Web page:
Shattered Mirror is the introduction to the upcoming Jay Burton autobiography Shattered Mirror. In 1989 at the age of 16, Jay was arrested and convicted of a gang murder he was not a part of. Shattered Mirror is the life story of seeing it reflected through a shattered mirror.


This true story about my life was born out of necessity. To illuminate the true cause and effects of a young Black male growing up in a desperate search of an identity. How poverty and gangs can severely alter an innocent child’s life from a dream to a nightmare. How at 16-years-old, I would spend over 25 years in California’s worst prison for a murder I had never been charged with. My story also signifies how my life was completely shattered and broken. Eventho it showed me a place of struggle, I found the strength to push forward. From how I lived and encountered the betrayals, trials, and tribulations, suffered during my lifelong journey, to enlightenment and redemption. Yet with all the burdens and hurdles to jump over, I somehow persevered. In spite of the difficult oppositions, I seek out ways to put the shattered mirror back together. I constantly look for different approaches to patch things up piece by piece. I learned that in order to inspire others, I had to aspire to become better in my search for meaning of self, through the webs of deceit, trickeration, and flaws, that my uphill battle within this life has placed before me. I try to shed light and uncover the twisted ideologies of this tribalism mindstate I pledged my life to within the gang culture that I adopted at a very young age. A culture that fed off of Afrocide and ignorance that has in some form or fashion had some negative effect on an entire race of people within its influence.

In California it would be the Bounty Hunter Bloods in Watts, a notorious Los Angeles gang that groomed and indoctrinated me with the social ills of the gritty street-life from drug dealing to banging. Both the ideologies of the Bloods and the Crips I would experience. Since their inceptions in the 1970s, these ideologies aided in shaping how I viewed the world, and the political landscape that criminalized everything that I stood for. The gang culture I grew up in Los Angeles breeded many factions and rivalries.

The 1965 Watts Revolt with the Black community pitted against the brute force of the city’s racial injustices, only sparked the light to what was to be the next Revolutionary party to carry the torch for poverty stricken Black ghettos. However, the Bloods and Crips would counter any possible revolutionary cause. So would the Los Angeles Police Department, Los Angeles County Sheriffs Department, along with their cohorts, would also be playing their part in creating a monster, in fact, it would be the Los Angeles County Sheriffs with a division that prided themselves as the “Lynwood Sheriffs Vikings.” In a published federal court case Thomas vs. The County of Los Angeles (1992), the court described them as a neo-Nazi, white supremacy gang. It would be this gang, not the Crips, that would change my life forever.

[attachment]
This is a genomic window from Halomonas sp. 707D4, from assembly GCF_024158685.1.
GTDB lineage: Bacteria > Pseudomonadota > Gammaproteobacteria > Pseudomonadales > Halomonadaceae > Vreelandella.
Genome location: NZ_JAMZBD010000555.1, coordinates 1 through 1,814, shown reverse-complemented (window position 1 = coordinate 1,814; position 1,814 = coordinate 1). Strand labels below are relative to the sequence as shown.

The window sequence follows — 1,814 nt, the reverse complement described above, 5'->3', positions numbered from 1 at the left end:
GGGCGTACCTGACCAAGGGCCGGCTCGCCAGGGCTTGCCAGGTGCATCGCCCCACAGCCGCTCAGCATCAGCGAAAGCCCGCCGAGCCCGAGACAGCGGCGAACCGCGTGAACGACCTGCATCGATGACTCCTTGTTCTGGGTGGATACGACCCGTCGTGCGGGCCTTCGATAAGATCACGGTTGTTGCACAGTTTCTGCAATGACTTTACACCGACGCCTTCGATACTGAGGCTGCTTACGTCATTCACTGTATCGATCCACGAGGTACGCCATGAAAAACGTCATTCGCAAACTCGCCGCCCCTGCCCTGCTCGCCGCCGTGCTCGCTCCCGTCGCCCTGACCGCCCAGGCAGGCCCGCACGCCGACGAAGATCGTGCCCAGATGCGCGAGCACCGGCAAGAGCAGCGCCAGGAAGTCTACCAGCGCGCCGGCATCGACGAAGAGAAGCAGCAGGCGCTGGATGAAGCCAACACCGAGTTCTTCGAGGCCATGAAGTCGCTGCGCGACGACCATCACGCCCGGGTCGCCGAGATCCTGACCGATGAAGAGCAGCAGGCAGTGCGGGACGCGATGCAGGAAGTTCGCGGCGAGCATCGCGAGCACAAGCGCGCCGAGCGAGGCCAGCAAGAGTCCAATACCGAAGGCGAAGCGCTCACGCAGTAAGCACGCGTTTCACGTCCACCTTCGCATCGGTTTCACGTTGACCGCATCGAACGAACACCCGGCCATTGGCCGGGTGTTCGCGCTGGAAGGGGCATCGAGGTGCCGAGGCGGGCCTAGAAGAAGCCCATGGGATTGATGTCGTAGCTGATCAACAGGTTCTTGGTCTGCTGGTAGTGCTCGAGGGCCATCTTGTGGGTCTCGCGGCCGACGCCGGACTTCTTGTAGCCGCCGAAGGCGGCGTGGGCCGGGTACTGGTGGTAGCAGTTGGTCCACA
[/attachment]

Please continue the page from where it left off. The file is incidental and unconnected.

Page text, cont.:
My account of life is based on my experience and how I would perceive my reality projected to be. It is not about heroes and martyrs. I’m forced to deal with the hurt and pain I took the people in my life through because of my own foolish pride. Pride that in the end leads to nothing but emptiness, misery, and spiritual oppression. In Nelson Mandela’s book Long Walk to Freedom, he wrote, “When a man is denied the right to live the life he believes in, he has no choice but to become an outlaw.” Ironically, as a hood, we became outlaws. For many and sometimes obvious reasons, however, we took on counterproductive and detrimental acts. Thus, another secretive F.B.I. Memo of the 1960s about the fear of the inner-cities birthing another “Black Messiah,” would never materialize in my generation to carry the torch to mentally liberate us. The Bloods and Crips would be a non-social issue, because we would become our own worst enemy.

Shattered Mirror, Part I of the book, illustrates a reflection in the mirror of life’s perfect beginning, birth, nurturing, and love. However, an actual shattered mirror no longer portrays perfection. The webbed, spider-veined design, etched within the glass distorts the image, an image too hard to look at. To fix the imperfection, we often take paths of self-destruction, seeking a satisfactory end to our means despite the abnormality of it all.